A look back on Sunday
Earth_from_the_moon (Photo credit: My American Odyssey)
27All the ends of the earth shall
remember and turn to the LORD;
and all the families of the nations
shall worship before him.
Sunday, for the first time ever, I was uncomfortable with the words of the Eucharistic Prayer – the prayer reciting the history of God’s saving work said as we gather around the table for Holy Communion. They are familiar words, the same ones we have been using in this season, and similar to all other such prayers. It talks about God’s creating, God’s call of Abraham and Sarah, God’s bringing Israel out from bondage in Egypt into a new and promised land. Before today I had never considered how those words might sound to people from the Middle East. In what way can this be their prayer?
Western Christians are used to thinking that we are participants in the promise once given to Israel – a promise that has been extended to us not by birth but in Christ Jesus. We see the promise to Israel not just as a promise to one particular people, but as a means to bring blessing to the world. We see the promise to Abraham not as a promise of land and descendants – but a promise of the Christ and the salvation of the world.
Sunday, I heard these words with new ears, for a young person from one of those Middle Eastern countries had come to be baptized. How would she hear this story we tell of God’s work in the Exodus and in the gift of the law? Can she hear it divorced from Israel as a modern nation-state? Can she hear it divorced from our current conflicts of Muslim, Jew and Christian? Does the story sound universal to her or partisan?
Christians have always acknowledged that the God revealed to Israel as seen through Jesus reflected the truth about the single transcendent reality of the universe. But this seems like a Michigan alum having to recite a story of their identity that roots them in the story of Ohio State. I can’t see my daughter doing that. Nor myself, without some discomfort.
The theological term for this is the scandal of particularity: that God chose one people through whom to bear witness to God’s identity and character. We subconsciously turn the Biblical narrative into universal and timeless stories of deliverance, wandering, guidance (laws) and rebellion, but they are not. They are stories of a specific people.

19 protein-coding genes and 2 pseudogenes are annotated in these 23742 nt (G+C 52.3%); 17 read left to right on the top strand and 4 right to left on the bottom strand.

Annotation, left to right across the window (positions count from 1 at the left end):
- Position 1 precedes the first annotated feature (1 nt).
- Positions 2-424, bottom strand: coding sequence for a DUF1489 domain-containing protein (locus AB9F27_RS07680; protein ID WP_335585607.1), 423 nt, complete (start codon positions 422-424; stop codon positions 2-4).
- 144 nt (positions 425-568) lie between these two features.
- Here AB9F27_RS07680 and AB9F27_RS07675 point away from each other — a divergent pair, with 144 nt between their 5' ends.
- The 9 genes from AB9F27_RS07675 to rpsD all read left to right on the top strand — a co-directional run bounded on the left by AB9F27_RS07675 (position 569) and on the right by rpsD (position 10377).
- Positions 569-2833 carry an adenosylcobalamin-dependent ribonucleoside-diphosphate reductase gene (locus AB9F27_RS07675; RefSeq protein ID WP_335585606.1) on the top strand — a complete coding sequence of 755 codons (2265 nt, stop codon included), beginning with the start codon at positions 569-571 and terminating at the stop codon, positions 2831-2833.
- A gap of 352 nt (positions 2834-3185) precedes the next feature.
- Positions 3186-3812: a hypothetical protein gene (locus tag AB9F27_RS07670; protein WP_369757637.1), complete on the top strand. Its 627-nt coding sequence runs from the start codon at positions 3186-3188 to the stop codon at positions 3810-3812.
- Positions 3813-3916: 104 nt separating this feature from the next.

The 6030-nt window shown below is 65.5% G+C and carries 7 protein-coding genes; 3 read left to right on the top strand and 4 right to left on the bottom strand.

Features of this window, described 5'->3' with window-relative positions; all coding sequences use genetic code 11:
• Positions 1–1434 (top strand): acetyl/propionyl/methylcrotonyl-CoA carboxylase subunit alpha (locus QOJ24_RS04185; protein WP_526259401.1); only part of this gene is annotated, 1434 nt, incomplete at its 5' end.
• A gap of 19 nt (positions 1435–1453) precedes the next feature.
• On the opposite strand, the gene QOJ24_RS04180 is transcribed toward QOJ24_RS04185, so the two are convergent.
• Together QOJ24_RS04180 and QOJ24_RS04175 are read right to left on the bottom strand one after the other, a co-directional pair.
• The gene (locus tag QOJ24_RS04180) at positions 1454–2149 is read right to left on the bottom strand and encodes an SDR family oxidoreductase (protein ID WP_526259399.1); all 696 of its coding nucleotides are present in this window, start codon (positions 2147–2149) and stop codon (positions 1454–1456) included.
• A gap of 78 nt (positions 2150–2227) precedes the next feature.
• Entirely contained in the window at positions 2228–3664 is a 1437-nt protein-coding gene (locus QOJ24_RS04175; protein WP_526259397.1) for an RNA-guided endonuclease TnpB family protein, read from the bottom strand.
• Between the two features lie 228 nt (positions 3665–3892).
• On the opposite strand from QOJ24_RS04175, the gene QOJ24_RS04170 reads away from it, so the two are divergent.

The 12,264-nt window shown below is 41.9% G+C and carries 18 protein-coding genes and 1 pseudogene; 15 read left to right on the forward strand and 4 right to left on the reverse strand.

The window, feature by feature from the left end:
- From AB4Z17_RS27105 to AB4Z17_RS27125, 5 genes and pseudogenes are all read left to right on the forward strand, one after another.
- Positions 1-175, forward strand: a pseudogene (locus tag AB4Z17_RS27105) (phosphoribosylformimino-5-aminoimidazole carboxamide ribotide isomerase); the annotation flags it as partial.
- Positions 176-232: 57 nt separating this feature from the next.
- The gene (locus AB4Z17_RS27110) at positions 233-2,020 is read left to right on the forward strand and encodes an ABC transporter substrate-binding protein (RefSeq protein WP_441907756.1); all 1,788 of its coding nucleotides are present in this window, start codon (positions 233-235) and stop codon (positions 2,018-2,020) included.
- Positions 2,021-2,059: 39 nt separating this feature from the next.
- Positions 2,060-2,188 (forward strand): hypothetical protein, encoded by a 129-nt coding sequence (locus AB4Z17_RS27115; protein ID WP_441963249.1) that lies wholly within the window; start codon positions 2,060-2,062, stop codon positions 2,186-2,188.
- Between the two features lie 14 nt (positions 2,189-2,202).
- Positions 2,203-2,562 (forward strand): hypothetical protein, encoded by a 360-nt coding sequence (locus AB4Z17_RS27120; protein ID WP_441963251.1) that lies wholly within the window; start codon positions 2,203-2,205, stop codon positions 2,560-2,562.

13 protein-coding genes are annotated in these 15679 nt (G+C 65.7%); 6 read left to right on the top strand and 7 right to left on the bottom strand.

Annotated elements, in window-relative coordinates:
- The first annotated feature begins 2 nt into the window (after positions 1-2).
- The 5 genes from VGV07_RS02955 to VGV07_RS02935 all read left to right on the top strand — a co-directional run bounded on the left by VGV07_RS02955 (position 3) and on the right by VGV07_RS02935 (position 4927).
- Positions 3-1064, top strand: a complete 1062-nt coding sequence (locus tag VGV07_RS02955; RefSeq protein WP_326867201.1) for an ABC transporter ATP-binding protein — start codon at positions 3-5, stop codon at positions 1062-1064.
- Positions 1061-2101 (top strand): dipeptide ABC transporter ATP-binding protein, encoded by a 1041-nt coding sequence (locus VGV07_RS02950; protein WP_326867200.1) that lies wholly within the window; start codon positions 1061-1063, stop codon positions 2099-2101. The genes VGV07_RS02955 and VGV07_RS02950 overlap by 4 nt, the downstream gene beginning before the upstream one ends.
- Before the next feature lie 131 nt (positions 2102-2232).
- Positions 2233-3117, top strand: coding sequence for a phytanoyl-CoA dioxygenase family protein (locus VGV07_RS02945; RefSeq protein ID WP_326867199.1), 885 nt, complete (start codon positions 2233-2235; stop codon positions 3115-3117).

Jesus is pretty deliberate about crossing boundaries – welcoming outcasts, healing foreigners, sending his followers to Samaritans, the Ethiopian Eunuch, the Roman centurion Cornelius, and on to the Gentiles through Paul. Christians look back through the Old Testament and see a god always concerned about all the nations and peoples of the earth. God’s choice of Israel was a tool to bring blessing to the world. And the borders of the people were always open: Ruth, the Moabite woman becomes the grandmother of King David; Naaman, the Syrian, is healed by Elijah; Uriah was a Hittite; when Joshua calls the people to “choose this day whom you will serve” it is clear he is speaking to many more people than those who came through the Red Sea.
This universality is deep in scripture, especially when seen through Jesus. The genealogy in Genesis is a genealogy of all nations. God declares his blessing on Ishmael and his descendants, though the promise to Abraham falls to Isaac. The prophets speak not just to Israel but to nations who have never heard of the God of Israel. Jonah is sent to Nineveh and is not allowed to escape that task. The Persian King Cyrus is declared to be God’s “anointed” (in Hebrew, Messiah). We hear the promises about a great banquet on Zion as a banquet for all the earth. When the lion lies down with the lamb and swords are beaten into plowshares, it is the whole earth that is brought to peace. The New Jerusalem is not a new capital of Israel, but the world made whole. Still, behind it all is the God who first showed himself as the God of Israel.
What if God had revealed himself in the history of Ohio State? What if Woody Hayes were part of that narrative?!! To look past this, to see God in Israel’s story, this young woman has seen God more truly than I ever have.
I don’t know how to change the prayer without robbing it of something essential. But I pray it with much more humility and awareness than I have before:
It is right that we should give you thanks O God,
who by your Word called all things into being
and breathed into us the breath of life.
You called Abraham and Sarah to trust your word of promise
that they might bring your blessing to the world.
You led your people out from bondage and through the wilderness
and with bread from heaven taught them to trust your wise providing.
You met your people with your commandments at Sinai
and through the words of your prophets called them to lives of justice and mercy.
In the fullness of time you taught all people and worked redemption
in the life, death and resurrection of Jesus.
Now in the mystery of this holy table Christ comes to us anew,
offering us the bread of life and the cup of salvation,
and calling us into the unending song of heaven:
And the congregation sings “Holy, Holy, Holy” recorded in Isaiah as the exclamation of the creatures around the throne of God.
PS The baptism was wonderful, a reminder of the joy of God’s love, and a sign for us all of the promise of a world gathered into one human community when “All the ends of the earth shall remember and turn to the LORD, and all the families of the nations shall worship before him.”